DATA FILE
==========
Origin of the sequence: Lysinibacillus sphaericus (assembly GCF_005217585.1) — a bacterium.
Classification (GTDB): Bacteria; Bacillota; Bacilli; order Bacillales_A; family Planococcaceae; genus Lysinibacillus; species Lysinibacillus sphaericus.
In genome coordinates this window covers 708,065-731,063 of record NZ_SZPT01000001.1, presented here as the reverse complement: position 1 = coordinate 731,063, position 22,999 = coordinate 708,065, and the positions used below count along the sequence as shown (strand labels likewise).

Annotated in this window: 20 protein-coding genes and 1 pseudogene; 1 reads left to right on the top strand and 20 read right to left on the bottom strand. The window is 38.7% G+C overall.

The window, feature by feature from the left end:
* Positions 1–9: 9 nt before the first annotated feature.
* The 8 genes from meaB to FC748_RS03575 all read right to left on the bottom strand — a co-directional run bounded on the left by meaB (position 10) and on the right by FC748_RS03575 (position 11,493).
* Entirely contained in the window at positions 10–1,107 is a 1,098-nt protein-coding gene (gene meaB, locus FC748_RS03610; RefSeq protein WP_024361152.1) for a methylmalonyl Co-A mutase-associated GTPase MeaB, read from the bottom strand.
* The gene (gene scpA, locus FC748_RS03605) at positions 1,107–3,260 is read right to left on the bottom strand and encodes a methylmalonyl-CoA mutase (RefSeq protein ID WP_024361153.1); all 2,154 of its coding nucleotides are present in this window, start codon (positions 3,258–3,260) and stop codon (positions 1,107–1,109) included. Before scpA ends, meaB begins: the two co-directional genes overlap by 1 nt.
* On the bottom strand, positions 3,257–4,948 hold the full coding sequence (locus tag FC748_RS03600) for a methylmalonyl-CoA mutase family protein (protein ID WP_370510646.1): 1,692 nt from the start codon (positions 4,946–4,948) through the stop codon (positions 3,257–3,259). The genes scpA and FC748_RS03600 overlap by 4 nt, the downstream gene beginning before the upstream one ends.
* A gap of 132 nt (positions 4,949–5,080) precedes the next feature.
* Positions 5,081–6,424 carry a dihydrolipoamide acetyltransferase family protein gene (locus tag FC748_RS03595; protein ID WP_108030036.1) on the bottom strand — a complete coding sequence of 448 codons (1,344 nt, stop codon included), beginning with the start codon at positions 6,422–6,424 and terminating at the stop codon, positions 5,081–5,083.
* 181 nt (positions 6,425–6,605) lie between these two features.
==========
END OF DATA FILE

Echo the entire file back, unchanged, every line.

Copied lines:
Origin of the sequence: Lysinibacillus sphaericus (assembly GCF_005217585.1) — a bacterium.
Classification (GTDB): Bacteria; Bacillota; Bacilli; order Bacillales_A; family Planococcaceae; genus Lysinibacillus; species Lysinibacillus sphaericus.
In genome coordinates this window covers 708,065-731,063 of record NZ_SZPT01000001.1, presented here as the reverse complement: position 1 = coordinate 731,063, position 22,999 = coordinate 708,065, and the positions used below count along the sequence as shown (strand labels likewise).

Annotated in this window: 20 protein-coding genes and 1 pseudogene; 1 reads left to right on the top strand and 20 read right to left on the bottom strand. The window is 38.7% G+C overall.

The window, feature by feature from the left end:
* Positions 1–9: 9 nt before the first annotated feature.
* The 8 genes from meaB to FC748_RS03575 all read right to left on the bottom strand — a co-directional run bounded on the left by meaB (position 10) and on the right by FC748_RS03575 (position 11,493).
* Entirely contained in the window at positions 10–1,107 is a 1,098-nt protein-coding gene (gene meaB, locus FC748_RS03610; RefSeq protein WP_024361152.1) for a methylmalonyl Co-A mutase-associated GTPase MeaB, read from the bottom strand.
* The gene (gene scpA, locus FC748_RS03605) at positions 1,107–3,260 is read right to left on the bottom strand and encodes a methylmalonyl-CoA mutase (RefSeq protein ID WP_024361153.1); all 2,154 of its coding nucleotides are present in this window, start codon (positions 3,258–3,260) and stop codon (positions 1,107–1,109) included. Before scpA ends, meaB begins: the two co-directional genes overlap by 1 nt.
* On the bottom strand, positions 3,257–4,948 hold the full coding sequence (locus tag FC748_RS03600) for a methylmalonyl-CoA mutase family protein (protein ID WP_370510646.1): 1,692 nt from the start codon (positions 4,946–4,948) through the stop codon (positions 3,257–3,259). The genes scpA and FC748_RS03600 overlap by 4 nt, the downstream gene beginning before the upstream one ends.
* A gap of 132 nt (positions 4,949–5,080) precedes the next feature.
* Positions 5,081–6,424 carry a dihydrolipoamide acetyltransferase family protein gene (locus tag FC748_RS03595; protein ID WP_108030036.1) on the bottom strand — a complete coding sequence of 448 codons (1,344 nt, stop codon included), beginning with the start codon at positions 6,422–6,424 and terminating at the stop codon, positions 5,081–5,083.
* 181 nt (positions 6,425–6,605) lie between these two features.